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It’s Time To Shut The Pritzker Down

Of the 42 Pritzker Laureates to have been named to date, just one of them has been an individual woman.

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We at Architizer have had our share of problems with the Pritzker, which is partly why we created our own awards program. Our goal is to bring architecture out of the echo chamber, and the Pritzker — as its handling of the Denise Scott Brown debacle clearly demonstrates — helps keep it in the hands of an elite, rarefied few.

Six years on from the Scott Brown controversy, the Pritzker Foundation has handed another award to a well-known male architect. It means that, of the 42 Pritzker Laureates to have been named to date, just one of them has been an individual woman.

In light of this news, we have decided to republish Kazys Varnelis’ op-ed entitled “It’s time to shut the Pritzker down.” The director of the Network Architecture Lab at the Columbia University Graduate School of Architecture, Planning, and Preservation railed against what must be the least democratic, most politicized prize in architecture. This article originally appeared on his blog in 2013, and is republished here with permission from the author:

Scott Brown in Las Vegas, 1966. Photo: Robert Venturi via Architects Newspaper

“The Pritzker jury has decided to do away with any good that the prize has ever done. Refusing to retroactively acknowledge Denise Scott Brown’s contribution in the work of the firm that she shares with Robert Venturi, the jury voted instead to affirm its patriarchal authority.

Curiously, the Pritzker has previously been awarded to Ryue Nishizawa alongside Kazuyo Sejima, of SANAA. Not to denigrate Nishizawa’s contribution, but I have heard SANAA referred to as “Sejima” as often, if not more, than I have heard VSBA referred to as “Venturi.” Why the double standard?

The sort of patronizing language used in the letter by Lord Palumbo is all too familiar. It is the voice of money and authority, the same sort of voice that spoke out against the rights of the women, the poor, and minorities. It is, alas, the voice of what Brown describes as the “sad old men’s award.”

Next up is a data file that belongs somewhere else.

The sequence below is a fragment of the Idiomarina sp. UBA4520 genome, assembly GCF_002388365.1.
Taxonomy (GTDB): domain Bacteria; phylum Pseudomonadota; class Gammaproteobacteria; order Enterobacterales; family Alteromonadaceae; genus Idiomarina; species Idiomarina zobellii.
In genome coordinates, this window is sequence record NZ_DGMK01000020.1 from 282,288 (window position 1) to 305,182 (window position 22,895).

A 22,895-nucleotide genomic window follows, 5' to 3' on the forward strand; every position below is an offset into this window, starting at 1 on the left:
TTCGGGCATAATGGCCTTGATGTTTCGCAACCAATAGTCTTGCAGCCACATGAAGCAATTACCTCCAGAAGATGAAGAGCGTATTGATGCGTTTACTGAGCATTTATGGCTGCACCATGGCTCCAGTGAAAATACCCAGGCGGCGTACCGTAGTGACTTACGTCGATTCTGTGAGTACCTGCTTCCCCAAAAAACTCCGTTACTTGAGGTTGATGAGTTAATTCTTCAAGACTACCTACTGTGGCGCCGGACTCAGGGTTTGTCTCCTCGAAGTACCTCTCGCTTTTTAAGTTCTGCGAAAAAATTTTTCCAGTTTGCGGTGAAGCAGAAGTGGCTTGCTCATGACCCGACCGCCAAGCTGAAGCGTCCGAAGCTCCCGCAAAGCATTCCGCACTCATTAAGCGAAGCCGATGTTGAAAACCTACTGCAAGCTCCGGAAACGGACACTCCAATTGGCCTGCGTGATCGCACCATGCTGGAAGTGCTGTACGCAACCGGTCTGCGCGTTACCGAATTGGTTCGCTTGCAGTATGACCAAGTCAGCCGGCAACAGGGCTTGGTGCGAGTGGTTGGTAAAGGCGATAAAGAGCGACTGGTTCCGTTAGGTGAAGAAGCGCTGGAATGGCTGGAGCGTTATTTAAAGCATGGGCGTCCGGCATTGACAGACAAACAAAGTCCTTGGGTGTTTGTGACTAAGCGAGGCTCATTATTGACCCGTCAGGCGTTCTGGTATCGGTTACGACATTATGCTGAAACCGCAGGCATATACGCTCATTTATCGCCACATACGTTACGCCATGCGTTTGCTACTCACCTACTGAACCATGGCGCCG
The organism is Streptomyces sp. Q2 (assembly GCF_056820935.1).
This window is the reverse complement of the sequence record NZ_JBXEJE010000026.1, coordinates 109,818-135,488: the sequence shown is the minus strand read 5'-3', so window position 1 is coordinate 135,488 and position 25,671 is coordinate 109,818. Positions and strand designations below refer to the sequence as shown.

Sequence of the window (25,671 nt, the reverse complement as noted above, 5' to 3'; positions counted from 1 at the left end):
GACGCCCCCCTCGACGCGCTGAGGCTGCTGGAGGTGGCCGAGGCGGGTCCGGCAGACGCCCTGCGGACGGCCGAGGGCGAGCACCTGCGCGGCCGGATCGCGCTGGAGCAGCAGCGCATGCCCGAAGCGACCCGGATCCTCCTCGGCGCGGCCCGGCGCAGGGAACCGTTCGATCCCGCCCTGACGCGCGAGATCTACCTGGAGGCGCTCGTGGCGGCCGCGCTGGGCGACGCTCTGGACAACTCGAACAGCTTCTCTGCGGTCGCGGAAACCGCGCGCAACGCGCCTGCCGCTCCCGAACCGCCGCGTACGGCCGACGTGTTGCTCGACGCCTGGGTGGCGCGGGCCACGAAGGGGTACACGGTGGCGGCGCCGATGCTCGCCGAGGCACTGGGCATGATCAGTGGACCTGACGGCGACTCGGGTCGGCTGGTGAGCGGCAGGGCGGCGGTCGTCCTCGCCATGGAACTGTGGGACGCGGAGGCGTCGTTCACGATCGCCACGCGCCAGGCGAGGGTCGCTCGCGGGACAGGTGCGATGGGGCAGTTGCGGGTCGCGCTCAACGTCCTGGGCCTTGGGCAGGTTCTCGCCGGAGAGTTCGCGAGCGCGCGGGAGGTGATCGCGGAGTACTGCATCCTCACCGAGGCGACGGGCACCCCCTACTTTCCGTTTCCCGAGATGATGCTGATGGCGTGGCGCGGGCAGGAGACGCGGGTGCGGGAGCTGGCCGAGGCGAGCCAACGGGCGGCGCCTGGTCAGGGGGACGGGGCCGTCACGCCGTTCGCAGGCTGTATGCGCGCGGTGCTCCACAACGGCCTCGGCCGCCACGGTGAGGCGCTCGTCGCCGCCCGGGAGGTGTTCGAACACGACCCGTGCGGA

Dartmouth College, Rauner Special Collections Library, designed by Venturi, Scott Brown and Associates. Courtesy of VSBA

I see no way in which we can, in good conscience, think of the Pritzker as being anything but a detriment to the profession. Indeed, the entire notion of the Pritzker Prize is testament to the misguided fallacy of architecture as the work of solitary geniuses, usually ignoring that it is almost inevitably a team product. Now, we may give awards to individuals at school (although at Columbia we have also split those awards among partners), that is a special case in which students work, in most cases, individually. Practice, particularly at the large scale that the Pritzker typically lauds, is another.

After three decades of affirming much that is wrong about our profession, the Pritzker has run its course. If, collectively, we decide that it is invalid and pay it no heed, it will die. And die it must. There should be no second chances for an institution as bankrupt as this one.

$100,000 a year is a lot of prize money. It’s time to shut the Pritzker down and give that to people who need it, not to a bunch of already famous, well-off old men. Why not take the list of countries ranked worldwide by GDP and distribute the money to needy students in countries in the bottom half? Jay Pritzker’s money would be doing much more for the profession. At least it wouldn’t be perpetuating misogyny.

Kazys Varnelis is the director of the Network Architecture Lab at the Columbia University Graduate School of Architecture, Planning, and Preservation. With Robert Sumrell, he runs the non-profit architectural collective AUDC.

Make your voice heard! What do you think about the Pritzker? Have opinions you want to share on Architizer? Submit your own op-ed to editorial@architizer.com.